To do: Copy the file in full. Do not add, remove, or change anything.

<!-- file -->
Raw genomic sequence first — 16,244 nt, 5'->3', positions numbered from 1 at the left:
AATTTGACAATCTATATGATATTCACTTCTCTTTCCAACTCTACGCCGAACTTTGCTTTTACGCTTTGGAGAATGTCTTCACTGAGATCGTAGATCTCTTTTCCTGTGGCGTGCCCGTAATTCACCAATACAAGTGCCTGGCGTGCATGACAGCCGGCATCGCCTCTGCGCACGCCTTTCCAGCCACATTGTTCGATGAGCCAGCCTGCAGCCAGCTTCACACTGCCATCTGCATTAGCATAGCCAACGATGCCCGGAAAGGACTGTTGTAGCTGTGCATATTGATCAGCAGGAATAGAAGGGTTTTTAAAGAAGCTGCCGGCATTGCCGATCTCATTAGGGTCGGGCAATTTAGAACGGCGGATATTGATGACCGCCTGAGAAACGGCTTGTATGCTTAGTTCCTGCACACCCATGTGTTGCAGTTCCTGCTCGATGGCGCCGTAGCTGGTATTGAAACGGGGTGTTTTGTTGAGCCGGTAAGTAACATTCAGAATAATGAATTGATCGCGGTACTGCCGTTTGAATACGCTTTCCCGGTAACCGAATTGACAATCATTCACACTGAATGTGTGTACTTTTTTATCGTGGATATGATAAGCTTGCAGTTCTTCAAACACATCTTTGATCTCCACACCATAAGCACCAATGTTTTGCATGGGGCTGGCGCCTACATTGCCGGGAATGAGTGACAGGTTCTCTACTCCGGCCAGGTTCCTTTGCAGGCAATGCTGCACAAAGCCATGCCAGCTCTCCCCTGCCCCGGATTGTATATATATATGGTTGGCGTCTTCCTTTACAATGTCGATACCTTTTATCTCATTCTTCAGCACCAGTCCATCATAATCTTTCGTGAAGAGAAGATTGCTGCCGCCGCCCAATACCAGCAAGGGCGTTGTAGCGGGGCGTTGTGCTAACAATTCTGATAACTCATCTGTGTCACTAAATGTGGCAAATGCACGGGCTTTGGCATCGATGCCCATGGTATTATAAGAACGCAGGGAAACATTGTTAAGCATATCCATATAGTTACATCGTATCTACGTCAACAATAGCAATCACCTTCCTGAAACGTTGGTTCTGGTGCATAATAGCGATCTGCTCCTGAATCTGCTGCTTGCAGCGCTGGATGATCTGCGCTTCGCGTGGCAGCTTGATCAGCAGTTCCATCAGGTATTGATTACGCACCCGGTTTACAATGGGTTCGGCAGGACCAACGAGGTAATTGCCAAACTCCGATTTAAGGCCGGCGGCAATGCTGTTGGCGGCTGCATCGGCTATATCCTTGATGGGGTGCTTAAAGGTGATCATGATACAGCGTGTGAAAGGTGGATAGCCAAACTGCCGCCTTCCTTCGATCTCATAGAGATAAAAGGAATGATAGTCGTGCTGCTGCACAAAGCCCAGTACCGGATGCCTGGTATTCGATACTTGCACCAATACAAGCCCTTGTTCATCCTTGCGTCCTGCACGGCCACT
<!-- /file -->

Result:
Raw genomic sequence first — 16,244 nt, 5'->3', positions numbered from 1 at the left:
AATTTGACAATCTATATGATATTCACTTCTCTTTCCAACTCTACGCCGAACTTTGCTTTTACGCTTTGGAGAATGTCTTCACTGAGATCGTAGATCTCTTTTCCTGTGGCGTGCCCGTAATTCACCAATACAAGTGCCTGGCGTGCATGACAGCCGGCATCGCCTCTGCGCACGCCTTTCCAGCCACATTGTTCGATGAGCCAGCCTGCAGCCAGCTTCACACTGCCATCTGCATTAGCATAGCCAACGATGCCCGGAAAGGACTGTTGTAGCTGTGCATATTGATCAGCAGGAATAGAAGGGTTTTTAAAGAAGCTGCCGGCATTGCCGATCTCATTAGGGTCGGGCAATTTAGAACGGCGGATATTGATGACCGCCTGAGAAACGGCTTGTATGCTTAGTTCCTGCACACCCATGTGTTGCAGTTCCTGCTCGATGGCGCCGTAGCTGGTATTGAAACGGGGTGTTTTGTTGAGCCGGTAAGTAACATTCAGAATAATGAATTGATCGCGGTACTGCCGTTTGAATACGCTTTCCCGGTAACCGAATTGACAATCATTCACACTGAATGTGTGTACTTTTTTATCGTGGATATGATAAGCTTGCAGTTCTTCAAACACATCTTTGATCTCCACACCATAAGCACCAATGTTTTGCATGGGGCTGGCGCCTACATTGCCGGGAATGAGTGACAGGTTCTCTACTCCGGCCAGGTTCCTTTGCAGGCAATGCTGCACAAAGCCATGCCAGCTCTCCCCTGCCCCGGATTGTATATATATATGGTTGGCGTCTTCCTTTACAATGTCGATACCTTTTATCTCATTCTTCAGCACCAGTCCATCATAATCTTTCGTGAAGAGAAGATTGCTGCCGCCGCCCAATACCAGCAAGGGCGTTGTAGCGGGGCGTTGTGCTAACAATTCTGATAACTCATCTGTGTCACTAAATGTGGCAAATGCACGGGCTTTGGCATCGATGCCCATGGTATTATAAGAACGCAGGGAAACATTGTTAAGCATATCCATATAGTTACATCGTATCTACGTCAACAATAGCAATCACCTTCCTGAAACGTTGGTTCTGGTGCATAATAGCGATCTGCTCCTGAATCTGCTGCTTGCAGCGCTGGATGATCTGCGCTTCGCGTGGCAGCTTGATCAGCAGTTCCATCAGGTATTGATTACGCACCCGGTTTACAATGGGTTCGGCAGGACCAACGAGGTAATTGCCAAACTCCGATTTAAGGCCGGCGGCAATGCTGTTGGCGGCTGCATCGGCTATATCCTTGATGGGGTGCTTAAAGGTGATCATGATACAGCGTGTGAAAGGTGGATAGCCAAACTGCCGCCTTCCTTCGATCTCATAGAGATAAAAGGAATGATAGTCGTGCTGCTGCACAAAGCCCAGTACCGGATGCCTGGTATTCGATACTTGCACCAATACAAGCCCTTGTTCATCCTTGCGTCCTGCACGGCCACT